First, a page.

A family that is just as fractured as the narrative written about them, the Sai’s in Taiye Selasi’s Ghana Must Go are each learning how to rebuild the bridges between them following the death of their father, Kweku. In the opening section, flashbacks triggered by sensations during Kweku’s death (sight of his first wife’s statue, the feeling of grass on his feet, etc.) create the portrait of a family striving for success, and the pressures that such a pursuit puts on their relationships.
During the birth of their fourth child, later to be named Folasade, after her mother on accident, Kweku experiences a protectiveness and recognition of beauty that he had not at the birth of his other children (Selasi 17). Folasade (Sadie), was born ten weeks too early, and had been taken to the NICU, where her nurses believed she would not survive (Selasi 12). Born nine years after the twins, Taiwo and Kehinde, Sadie was unplanned and “impatient” to enter the world (Selasi 15). Kweku’s oldest son, Olu, believes that he will be able to save Sadie, because of the childhood belief in one’s parents and Kweku’s reputation as a genius surgeon (Selasi 15).
Years later, Immediately following his wrongful termination from Brigham hospital in Boston, Kweku continues to perform the role of Surgeon and Bread-winner amongst his family, by pretending to leave for work every morning at the same time (Selasi 65). He repeats the motions of dressing for work, and calling Goodbye to his wife and children on the way out (Selasi 65). “‘Bye!’ they called back. Three contraltos, one bass, Sadie’s soprano “I love yooou!” just a second delayed, breezing only just barely out the closing front door like a latecomer jumping on an almost-missed train” (Selasi 65). By comparing Sadie’s love to a “latecomer jumping on an almost-missed train,” Selasi foreshadows the the impending departure of Kweku while creating the image of an unasked for connection. The train was already in motion, moving forwards towards its destination, and Sadie’s voice ran to catch it. The action is hers, as the train never intended to slow down. “Almost-missed” implies the urgency of the action, and releases the breath of near-miss. The term “breezing” indicates a light and airiness to the words themselves. It is love without the weight and gravity of Kweku’s relationships with his other children. Her voice is the soprano, and therefore the higher, lighter, and more innocent of the chorus. This metaphor illustrates Sadie’s relationship with the rest of the family, while indicating her character from a young age.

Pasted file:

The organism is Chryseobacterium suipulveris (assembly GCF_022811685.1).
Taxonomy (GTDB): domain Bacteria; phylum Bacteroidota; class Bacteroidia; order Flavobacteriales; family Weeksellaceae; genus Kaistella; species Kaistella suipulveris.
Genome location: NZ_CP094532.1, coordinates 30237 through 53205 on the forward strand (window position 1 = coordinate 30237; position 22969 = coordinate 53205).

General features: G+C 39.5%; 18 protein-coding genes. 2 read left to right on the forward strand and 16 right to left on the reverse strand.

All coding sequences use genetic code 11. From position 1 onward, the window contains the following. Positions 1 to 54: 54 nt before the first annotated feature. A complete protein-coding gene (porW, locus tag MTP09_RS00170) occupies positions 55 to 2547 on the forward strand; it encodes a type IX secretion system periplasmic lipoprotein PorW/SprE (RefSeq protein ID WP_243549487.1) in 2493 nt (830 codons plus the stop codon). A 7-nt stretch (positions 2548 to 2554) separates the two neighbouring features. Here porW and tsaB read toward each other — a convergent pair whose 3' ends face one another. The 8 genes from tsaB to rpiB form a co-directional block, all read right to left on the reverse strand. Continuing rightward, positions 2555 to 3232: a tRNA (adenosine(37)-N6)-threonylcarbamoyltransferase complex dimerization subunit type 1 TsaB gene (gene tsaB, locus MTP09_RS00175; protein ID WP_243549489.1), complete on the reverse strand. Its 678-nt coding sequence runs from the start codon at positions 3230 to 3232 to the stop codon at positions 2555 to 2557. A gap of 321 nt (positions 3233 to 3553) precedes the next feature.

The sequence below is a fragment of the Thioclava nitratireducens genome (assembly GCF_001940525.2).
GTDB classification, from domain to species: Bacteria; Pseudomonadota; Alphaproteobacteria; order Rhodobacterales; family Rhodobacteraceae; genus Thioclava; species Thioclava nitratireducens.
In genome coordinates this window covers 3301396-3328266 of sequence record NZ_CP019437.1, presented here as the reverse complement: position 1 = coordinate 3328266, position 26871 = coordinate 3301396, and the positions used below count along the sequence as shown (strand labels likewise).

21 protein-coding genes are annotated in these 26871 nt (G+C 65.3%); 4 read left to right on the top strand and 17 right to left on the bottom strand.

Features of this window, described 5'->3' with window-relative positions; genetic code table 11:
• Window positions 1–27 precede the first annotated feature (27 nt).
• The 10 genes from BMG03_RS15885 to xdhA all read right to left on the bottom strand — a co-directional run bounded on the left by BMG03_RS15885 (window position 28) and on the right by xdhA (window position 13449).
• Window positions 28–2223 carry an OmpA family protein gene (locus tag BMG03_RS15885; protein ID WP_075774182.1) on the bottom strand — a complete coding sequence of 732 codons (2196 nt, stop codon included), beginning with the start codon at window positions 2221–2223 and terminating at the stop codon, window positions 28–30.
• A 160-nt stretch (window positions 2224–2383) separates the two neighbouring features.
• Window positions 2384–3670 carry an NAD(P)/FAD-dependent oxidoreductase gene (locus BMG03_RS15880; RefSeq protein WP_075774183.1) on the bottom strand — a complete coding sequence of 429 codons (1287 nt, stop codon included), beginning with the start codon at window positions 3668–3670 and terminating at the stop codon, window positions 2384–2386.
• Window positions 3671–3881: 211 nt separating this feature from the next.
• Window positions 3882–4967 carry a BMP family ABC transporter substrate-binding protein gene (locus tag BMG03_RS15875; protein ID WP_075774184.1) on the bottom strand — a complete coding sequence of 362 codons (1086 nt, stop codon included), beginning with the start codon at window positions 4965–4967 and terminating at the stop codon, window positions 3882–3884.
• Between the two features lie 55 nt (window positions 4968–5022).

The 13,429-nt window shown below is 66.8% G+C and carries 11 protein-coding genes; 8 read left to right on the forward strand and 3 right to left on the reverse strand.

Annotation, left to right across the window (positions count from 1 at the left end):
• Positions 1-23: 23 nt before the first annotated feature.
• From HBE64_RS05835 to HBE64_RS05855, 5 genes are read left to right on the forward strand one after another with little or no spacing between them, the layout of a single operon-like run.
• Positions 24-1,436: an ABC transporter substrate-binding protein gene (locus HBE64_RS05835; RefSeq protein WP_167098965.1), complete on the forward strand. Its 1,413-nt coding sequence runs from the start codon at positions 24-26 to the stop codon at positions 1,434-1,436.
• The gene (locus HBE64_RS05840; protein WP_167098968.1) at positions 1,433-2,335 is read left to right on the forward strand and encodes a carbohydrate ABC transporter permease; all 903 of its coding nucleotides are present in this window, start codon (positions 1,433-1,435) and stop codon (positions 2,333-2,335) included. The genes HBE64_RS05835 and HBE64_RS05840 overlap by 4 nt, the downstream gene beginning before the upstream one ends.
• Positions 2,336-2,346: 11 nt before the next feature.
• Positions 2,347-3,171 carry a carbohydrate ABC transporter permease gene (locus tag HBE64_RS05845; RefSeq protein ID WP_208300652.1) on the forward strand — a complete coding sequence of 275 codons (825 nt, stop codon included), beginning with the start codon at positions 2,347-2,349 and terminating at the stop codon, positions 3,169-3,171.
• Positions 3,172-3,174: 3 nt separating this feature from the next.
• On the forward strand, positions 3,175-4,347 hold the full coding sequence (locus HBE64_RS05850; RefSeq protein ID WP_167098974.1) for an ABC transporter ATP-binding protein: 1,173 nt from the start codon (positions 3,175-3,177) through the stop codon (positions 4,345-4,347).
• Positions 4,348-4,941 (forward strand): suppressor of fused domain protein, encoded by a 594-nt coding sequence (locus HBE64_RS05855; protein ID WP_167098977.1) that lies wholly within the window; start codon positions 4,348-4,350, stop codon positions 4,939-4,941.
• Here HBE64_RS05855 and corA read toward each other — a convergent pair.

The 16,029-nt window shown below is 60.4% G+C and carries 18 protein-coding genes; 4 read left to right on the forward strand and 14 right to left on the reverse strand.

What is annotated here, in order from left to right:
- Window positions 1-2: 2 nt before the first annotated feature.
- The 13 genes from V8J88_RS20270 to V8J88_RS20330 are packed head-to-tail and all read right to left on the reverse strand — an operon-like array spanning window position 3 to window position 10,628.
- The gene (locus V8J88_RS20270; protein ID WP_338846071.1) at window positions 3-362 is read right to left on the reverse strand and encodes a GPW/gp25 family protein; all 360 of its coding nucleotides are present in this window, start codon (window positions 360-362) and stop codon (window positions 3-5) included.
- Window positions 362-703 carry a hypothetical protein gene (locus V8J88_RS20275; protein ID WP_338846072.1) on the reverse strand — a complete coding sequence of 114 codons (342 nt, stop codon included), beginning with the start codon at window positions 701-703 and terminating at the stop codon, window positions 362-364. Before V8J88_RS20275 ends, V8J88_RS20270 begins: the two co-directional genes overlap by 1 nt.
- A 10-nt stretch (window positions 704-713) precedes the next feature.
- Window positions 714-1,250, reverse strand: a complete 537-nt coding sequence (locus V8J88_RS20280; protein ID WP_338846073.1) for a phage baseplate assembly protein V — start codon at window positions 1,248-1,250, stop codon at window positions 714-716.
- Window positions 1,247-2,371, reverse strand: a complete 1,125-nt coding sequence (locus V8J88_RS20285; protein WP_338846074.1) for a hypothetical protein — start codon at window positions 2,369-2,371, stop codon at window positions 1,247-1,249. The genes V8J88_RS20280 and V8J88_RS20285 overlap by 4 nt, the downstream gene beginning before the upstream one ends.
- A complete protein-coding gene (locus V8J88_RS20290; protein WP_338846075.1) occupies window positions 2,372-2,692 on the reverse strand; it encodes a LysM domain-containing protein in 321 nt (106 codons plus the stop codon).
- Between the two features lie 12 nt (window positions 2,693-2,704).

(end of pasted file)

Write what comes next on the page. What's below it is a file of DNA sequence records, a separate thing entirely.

The fact that Sadie does not say goodbye is also significant. The rest of the family creates a chorus with the word “Bye!” while Sadie states a reminder of her love for Kweku. There is innocence in the assumption that saying goodbye is not necessary. It indicates that she does not believe that her father would not come back. While they do not realize it at the time, the rest of the Sai children have the opportunity to say goodbye to their father, while Sadie never does.
Selasi, Taiye. Ghana Must Go. New York, Penguin Books Inc, 2014.